Exchange rates, stock prices and volatility

Published: Wednesday | December 18, 2013 Comments 0
Dr Andre Haughton
Dr Andre Haughton

THE WORLD Finance and Banking Symposium 2014 concluded yesterday at the Central University of Finance and Economics in Beijing, China.

The conference provided a high-quality discussion forum for all aspects of finance and financial economics for academics, professionals, and practitioners.

It is held in a different country each year, and gives researchers the opportunity to present their work and engage in meaningful discussions about global financial issues.

This year, I was invited to present a research paper - just as I did in Brazil last year. My presentation was well received and the overall experience to discuss ideas with other excellent finance and financial economics researchers from around the word was very good.

What was the focus of my research paper?

My research, titled 'Exchange rate movements, stock prices and volatility (risk) in the Caribbean and Latin America', analyses the interrelationship between the stock market and exchange rates in two Caribbean countries - Jamaica, and Trinidad and Tobago - as well as four Latin American countries - Argentina, Brazil, Chile and Mexico.

Data on exchange rates, stock prices, net international reserves (NIR) and interest rates from 2002 to 2012 for all countries are regressed in appropriate econometric models to provide useful results.

This research analyses the relationships between the exchange rate market and the equity market before and after the global financial crisis of 2008; first, during the tranquil period from 2002 to 2008, and then during crisis period from 2008 to 2012.

What does the existing literature say?

Research on the interaction between exchange rate and stock prices has received more attention since the recent global financial crisis. Researchers in the United States and Asia, mainly, have been trying to estimate the direction of causality between both variables.

There are two main theories surrounding their interaction:

1. The 'flow-oriented model', proposed by Dornbusch and Fisher (1980), looks specifically at the balance of trade between countries. Theoretically, exchange rate fluctuations influence the output and hence competiveness of firms. If firms are more competitive, this has a direct positive effect on their stock prices, since stock prices represent future cash flow streaming for a company.

2. The 'stock-oriented model', proposed by Frankel (1983) and Branson (1993), states that advances in the stock market affect exchange rate through the liquidity and the wealth effects. A decrease in stock prices reduces the wealth of local investors, which lowers their demand for money. Then banks react by lowering interest rates which dampen capital inflows, reducing the demand for local currency and, therefore, depreciates the local currency. Since domestic and foreign assets are not perfect substitutes in the portfolio balancing effect, as investors adjust their portfolio ratio of domestic to foreign assets in response to changes in economic conditions, the exchange rate responds accordingly.

Evidence of either theory is not uniform across countries as various studies employing a range of different techniques reveal different results.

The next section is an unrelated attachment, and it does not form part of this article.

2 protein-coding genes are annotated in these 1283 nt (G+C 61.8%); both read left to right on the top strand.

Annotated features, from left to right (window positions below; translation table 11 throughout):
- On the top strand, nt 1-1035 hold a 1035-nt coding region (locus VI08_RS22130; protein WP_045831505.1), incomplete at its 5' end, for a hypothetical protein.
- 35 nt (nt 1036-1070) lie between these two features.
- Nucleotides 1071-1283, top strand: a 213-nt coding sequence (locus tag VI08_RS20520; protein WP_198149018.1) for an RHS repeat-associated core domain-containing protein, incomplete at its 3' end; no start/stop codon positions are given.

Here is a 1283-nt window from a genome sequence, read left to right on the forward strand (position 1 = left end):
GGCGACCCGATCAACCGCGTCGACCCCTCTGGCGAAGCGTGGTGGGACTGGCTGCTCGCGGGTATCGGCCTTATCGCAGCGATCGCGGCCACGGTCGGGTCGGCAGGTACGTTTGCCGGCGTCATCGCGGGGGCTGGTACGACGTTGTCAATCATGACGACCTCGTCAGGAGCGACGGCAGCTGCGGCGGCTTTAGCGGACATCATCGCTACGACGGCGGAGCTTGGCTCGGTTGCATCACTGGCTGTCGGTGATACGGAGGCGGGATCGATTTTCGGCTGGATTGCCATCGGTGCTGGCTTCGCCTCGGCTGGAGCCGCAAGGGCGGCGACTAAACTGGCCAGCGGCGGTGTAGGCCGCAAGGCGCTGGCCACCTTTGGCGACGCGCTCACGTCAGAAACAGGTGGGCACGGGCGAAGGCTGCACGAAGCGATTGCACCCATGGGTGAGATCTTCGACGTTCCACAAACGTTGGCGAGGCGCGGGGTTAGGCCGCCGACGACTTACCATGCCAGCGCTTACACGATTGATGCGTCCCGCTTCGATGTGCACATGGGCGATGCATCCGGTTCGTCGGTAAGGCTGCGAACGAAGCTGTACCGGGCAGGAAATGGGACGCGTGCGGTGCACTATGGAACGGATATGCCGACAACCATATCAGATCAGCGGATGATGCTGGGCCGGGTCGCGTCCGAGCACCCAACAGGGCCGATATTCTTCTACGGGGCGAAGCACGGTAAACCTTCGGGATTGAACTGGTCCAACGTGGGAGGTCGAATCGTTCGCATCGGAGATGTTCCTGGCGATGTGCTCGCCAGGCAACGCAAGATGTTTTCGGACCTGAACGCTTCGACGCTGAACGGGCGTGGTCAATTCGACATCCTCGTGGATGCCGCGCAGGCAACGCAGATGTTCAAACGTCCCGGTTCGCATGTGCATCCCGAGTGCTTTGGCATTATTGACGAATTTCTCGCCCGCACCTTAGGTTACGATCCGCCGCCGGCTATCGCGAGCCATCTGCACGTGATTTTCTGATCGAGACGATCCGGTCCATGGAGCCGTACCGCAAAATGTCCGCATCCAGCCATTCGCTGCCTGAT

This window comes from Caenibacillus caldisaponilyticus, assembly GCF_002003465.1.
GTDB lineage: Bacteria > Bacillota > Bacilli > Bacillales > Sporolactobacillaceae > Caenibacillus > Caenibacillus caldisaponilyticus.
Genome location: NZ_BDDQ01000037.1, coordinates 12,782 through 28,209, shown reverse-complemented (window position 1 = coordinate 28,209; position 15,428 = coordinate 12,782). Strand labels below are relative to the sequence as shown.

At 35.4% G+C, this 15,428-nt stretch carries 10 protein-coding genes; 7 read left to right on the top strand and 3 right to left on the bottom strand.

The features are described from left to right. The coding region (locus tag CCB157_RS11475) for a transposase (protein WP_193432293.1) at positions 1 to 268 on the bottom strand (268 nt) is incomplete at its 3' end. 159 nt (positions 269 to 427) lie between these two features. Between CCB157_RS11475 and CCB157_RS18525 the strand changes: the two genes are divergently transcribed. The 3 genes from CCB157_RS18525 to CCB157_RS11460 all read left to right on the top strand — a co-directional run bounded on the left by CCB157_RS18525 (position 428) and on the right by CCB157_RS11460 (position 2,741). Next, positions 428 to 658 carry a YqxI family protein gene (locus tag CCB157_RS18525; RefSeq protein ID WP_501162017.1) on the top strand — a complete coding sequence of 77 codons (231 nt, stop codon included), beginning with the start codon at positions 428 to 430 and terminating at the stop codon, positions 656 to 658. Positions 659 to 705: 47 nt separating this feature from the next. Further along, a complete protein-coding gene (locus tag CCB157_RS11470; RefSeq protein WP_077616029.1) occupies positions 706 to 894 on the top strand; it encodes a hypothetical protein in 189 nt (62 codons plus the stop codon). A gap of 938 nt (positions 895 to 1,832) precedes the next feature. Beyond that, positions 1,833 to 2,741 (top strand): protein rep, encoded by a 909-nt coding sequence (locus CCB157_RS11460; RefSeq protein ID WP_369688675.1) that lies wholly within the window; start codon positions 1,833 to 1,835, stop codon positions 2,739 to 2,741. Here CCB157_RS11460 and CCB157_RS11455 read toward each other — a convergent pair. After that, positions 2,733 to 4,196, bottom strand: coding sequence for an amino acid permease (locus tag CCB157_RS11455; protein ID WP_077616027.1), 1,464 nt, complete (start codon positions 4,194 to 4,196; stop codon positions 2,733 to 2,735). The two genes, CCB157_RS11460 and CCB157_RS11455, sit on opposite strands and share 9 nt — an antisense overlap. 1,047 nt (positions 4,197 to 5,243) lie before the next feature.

What about risk?

The relationship between exchange rate and stock prices has a tendency to be greater during crisis periods as returns in asset markets are lower and volatility (risk) is higher. Therefore, after the initial analysis, we extend the models to account for the impact of risk.

Like in Asia, North America and Europe, the global financial crisis in 2008 resulted in an immediate decline in the stock prices in the Caribbean and Latin American countries, after which they gradually reverted to growth and have been increasing since.

Exchange rates in our Caribbean and Latin America countries depreciated as a result of the financial crisis. The shift for Jamaica, in particular, is more obvious, given that exchange rates are higher and appear to be less stable than the other countries.

What are the results?

In the initial stage, the results provide more evidence to support the stock-oriented models rather than the flow-oriented models in Jamaica, Argentina and Brazil.

This suggests that governments in these countries should try to prevent a currency crisis by stimulating economic growth and expanding the stock market to attract capital inflow. There was no evidence to support either theory in Trinidad and Tobago, Mexico and Chile.

Subsequently, when the volatility factor was added to the models, it was statistically significant in all six countries, and the results from the stock-oriented models improved significantly.

Now stock prices significantly impacted the exchange rates; in the tranquil period for Jamaica, Argentina, Mexico and Chile, and in both crisis and tranquil periods for Trinidad and Tobago. Overall, the results demonstrate the importance of taking volatility into account when attempting to analyse stock market and exchange rate data.

Dr André Haughton is a lecturer in the Department of Economics on the Mona campus of the University of the West Indies. Follow him on twitter @DrAndreHaughton; or email

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